30 Day Challenge: Songs Pt. 5

25 – A song you like by an artist no longer living

A relatively recent death, Dr. John was a legit jazz and blues artist in every sense of the word. He was rightfully labeled a legend and can be listed among the greats for all time. However, I did not even hear his music until I was almost eighteen in the year 2000. Yes, because a lot of what I take in is through television and movies, the first time I saw Dr. John sing and play piano was in Blues Brothers 2000. He was part of the legendary superband The Louisiana Gator Boys among such lumanaries as BB King, Eric Clapton, and Bo Diddley among many more great musicians. If Blues Brothers 2000 did one thing right, it was to form that band. That was not the only movie that Dr. John was a part of. Any time something was set in New Orleans, there was a chance that his music is somewhere on the soundtrack. Case in point, the above track opens up Disney’s Princess and the Frog. It was the perfect song to set the scene and introduce the magic of the setting before the characters are properly introduced.

26 – A song you like from the last decade

This song is a great song that definitely gets me pumped and it is really fun to sing along to. I had heard of Bruno Mars before (how could you not?) but this was actually my introduction to Mark Ronson. A funny family story actually stemmed from this song. As I have mentioned before, my brother did a TED Talk years ago. While he was backstage, he was introduced to Mark Ronson because my brother’s talk had been about sound and Ronson was intrigued. This was around the time this song was hitting the airwaves. My brother told us the story later and we thought it was cool. Cut to my mom doing a calisthenics class and the song that the instructor played that she liked the most was Uptown Funk. She went to my brother and asked if he had heard of the song. Not only had he heard the song, he had met the singer. My mom was hardly embarassed that she had failed to make the connection but we all laughed pretty hard.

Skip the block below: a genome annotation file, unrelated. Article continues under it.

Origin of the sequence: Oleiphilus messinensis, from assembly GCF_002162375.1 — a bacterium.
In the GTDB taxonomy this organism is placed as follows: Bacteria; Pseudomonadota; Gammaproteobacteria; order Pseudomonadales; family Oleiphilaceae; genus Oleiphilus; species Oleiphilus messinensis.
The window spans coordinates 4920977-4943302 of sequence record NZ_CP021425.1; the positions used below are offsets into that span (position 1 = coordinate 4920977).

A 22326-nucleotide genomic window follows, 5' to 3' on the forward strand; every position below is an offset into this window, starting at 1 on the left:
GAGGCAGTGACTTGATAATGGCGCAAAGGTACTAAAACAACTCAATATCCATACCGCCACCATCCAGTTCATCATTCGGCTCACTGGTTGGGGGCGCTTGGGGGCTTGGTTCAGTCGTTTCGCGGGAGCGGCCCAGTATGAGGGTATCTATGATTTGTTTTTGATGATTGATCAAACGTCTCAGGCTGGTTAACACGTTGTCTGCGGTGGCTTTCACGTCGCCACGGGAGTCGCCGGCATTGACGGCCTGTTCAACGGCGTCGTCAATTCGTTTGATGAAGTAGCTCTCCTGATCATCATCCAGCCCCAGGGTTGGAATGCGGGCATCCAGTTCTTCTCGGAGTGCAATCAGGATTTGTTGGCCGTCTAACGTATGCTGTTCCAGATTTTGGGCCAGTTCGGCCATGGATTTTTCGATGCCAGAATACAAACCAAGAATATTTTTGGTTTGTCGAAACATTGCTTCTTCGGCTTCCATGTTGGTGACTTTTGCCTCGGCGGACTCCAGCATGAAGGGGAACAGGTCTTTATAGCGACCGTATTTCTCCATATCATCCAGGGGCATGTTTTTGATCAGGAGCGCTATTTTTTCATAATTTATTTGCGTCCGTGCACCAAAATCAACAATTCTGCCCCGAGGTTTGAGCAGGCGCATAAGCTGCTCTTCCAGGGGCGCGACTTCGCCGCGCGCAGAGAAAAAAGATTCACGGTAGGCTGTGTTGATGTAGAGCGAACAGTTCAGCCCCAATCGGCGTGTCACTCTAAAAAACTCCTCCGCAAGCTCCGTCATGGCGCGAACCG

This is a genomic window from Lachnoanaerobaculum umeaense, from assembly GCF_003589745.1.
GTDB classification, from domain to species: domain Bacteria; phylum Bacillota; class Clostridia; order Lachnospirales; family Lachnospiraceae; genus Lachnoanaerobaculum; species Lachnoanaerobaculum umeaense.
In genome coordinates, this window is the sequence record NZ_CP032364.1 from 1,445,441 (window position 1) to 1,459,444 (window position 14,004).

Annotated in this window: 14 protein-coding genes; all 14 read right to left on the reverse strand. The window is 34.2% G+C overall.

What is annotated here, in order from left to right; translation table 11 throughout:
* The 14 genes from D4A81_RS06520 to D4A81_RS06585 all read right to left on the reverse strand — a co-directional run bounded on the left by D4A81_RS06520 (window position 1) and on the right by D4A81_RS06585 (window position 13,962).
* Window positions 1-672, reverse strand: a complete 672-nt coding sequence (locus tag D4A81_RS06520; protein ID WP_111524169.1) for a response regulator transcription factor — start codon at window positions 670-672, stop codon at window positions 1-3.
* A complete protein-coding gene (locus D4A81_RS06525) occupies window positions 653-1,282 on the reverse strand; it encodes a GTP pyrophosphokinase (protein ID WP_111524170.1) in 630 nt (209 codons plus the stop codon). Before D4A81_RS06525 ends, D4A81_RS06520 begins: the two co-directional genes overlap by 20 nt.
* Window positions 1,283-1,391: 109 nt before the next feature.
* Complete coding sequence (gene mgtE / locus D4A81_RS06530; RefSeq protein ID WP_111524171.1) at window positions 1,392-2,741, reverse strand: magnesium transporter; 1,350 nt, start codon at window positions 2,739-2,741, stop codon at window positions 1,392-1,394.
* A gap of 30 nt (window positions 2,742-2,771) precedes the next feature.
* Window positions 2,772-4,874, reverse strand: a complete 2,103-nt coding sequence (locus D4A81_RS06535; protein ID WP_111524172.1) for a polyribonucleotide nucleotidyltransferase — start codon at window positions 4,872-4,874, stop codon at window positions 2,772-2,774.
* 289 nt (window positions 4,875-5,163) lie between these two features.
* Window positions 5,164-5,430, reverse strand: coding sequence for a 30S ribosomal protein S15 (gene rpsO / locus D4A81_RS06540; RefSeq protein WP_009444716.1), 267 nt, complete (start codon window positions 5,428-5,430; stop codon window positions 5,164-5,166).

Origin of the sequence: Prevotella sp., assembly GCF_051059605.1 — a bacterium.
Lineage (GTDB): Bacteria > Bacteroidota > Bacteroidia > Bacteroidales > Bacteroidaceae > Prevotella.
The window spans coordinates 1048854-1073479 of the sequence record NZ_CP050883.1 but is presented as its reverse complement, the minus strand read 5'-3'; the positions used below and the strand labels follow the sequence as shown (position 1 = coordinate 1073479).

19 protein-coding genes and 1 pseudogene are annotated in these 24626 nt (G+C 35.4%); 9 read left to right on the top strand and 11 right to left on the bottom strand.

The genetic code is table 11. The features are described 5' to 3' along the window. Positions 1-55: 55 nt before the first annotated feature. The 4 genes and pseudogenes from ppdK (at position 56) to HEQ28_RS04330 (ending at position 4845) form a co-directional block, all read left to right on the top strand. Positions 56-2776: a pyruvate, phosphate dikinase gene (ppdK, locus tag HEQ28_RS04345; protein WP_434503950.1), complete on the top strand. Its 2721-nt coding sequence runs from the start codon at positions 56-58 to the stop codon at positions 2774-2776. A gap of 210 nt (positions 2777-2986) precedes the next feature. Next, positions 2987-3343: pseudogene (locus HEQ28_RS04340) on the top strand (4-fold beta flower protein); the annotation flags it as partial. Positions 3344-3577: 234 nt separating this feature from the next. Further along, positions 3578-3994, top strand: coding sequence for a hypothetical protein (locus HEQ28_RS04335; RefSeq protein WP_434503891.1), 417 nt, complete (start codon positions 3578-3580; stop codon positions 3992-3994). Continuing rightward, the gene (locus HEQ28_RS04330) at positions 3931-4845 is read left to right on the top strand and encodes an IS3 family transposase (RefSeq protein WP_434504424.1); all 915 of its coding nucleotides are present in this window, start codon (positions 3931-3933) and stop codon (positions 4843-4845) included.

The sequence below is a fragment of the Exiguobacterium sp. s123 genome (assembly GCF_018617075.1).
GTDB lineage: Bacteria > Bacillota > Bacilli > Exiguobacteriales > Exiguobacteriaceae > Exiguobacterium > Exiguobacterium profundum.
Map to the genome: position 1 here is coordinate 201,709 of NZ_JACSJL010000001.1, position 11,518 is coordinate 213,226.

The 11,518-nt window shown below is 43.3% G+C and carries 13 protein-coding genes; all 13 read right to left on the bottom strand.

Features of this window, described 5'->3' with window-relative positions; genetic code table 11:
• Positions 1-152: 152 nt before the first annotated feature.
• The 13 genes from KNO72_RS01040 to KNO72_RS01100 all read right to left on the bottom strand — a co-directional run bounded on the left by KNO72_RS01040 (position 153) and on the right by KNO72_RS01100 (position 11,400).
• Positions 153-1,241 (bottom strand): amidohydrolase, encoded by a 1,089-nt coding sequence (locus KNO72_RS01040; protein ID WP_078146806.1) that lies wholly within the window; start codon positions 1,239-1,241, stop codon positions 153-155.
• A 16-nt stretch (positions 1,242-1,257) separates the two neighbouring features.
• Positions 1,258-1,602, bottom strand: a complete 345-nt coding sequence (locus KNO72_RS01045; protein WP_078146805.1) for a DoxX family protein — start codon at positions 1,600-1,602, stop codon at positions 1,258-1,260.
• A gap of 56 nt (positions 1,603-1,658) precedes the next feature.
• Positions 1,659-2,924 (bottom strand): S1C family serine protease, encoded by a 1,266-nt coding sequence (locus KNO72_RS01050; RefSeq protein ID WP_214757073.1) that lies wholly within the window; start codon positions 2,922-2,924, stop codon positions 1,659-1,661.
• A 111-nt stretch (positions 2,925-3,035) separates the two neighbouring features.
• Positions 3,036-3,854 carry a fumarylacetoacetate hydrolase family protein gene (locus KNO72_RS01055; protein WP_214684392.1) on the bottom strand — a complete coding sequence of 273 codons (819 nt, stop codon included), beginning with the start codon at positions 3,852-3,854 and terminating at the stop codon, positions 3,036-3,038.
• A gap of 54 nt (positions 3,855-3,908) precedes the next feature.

27 – A song that breaks your heart

I am pro-choice for sure but even so an abortion is rarely something anybody looks forward to and is often not a happy moment. Ben Folds and drummer Darren Jessee wrote the song about an experience Ben Folds had accompanying his high school girlfriend getting an abortion. I can feel the anxiety, grief, and angst so much emotion in the performance. It was a departure for Folds who had mostly had uptempo and silly songs as hits. This was him growing as an artist.

28 – A song by an artist whose voice you love

I absolutely fell in love with Halestorm because of Lzzy Hale. She has such range for a hard rock singer and every song has such smooth vocals with a sharp edge. Pretty much every song they have done has been a hit with me and I use to listen to their music a lot in the car on the way to gaming. I am also particularly fond of how they put their albums together. For example, their hit Mz. Hyde slides right into I Miss the Misery in the next track through the sustain of a guitar. However, the real appeal is the vocals that always blow me away. There is something a little blues and a little punk rock to it. Halestorm also does a lot of covers including covers of pop songs adding a rock flair.

29 – A song you remember from your childhood

The first time I heard this song was in my mom’s car on a Raffi tape. Raffi and the Rise and Shine Band was a godsend for parents everywhere. He released good recordings of a lot of classic songs but broke it up with some more exciting songs. That way, mom did not have to hear us sing along to Wheels on the Bus and then some other repetitive song. Instead, she sometimes got a De Colores or this song originally recorded by the legend Harry Belafonte. Of course, his recording has a very prominent place in Beetlejuice. He did not write the song as it was a traditional Jamaican work song from the point of view of dock workers working at night to load ships.

30 – A song that reminds you of yourself

I just had to pick this one. I have loved Weird Al so much since I first heard his silly parodies in the nineties. I feel like he has gotten better and better as a performer and a songwriter since. This song really fits with my life. Particularly, it makes me think of my high school years when my horizons were starting to expand. I was obsessed with Sci-Fi, Fantasy, Video Games, Comic Books, and so much more. I was very white but I was just starting to get into rap music and less white forms of entertainment. I felt out of place and kept my NWA, Pharoahe Monch, Jurassic 5, and Busta Rhymes albums hidden. I went to a private school and I was self-conscious. I am a fan of so many things that Weird Al lists in this song. It always makes me smile.

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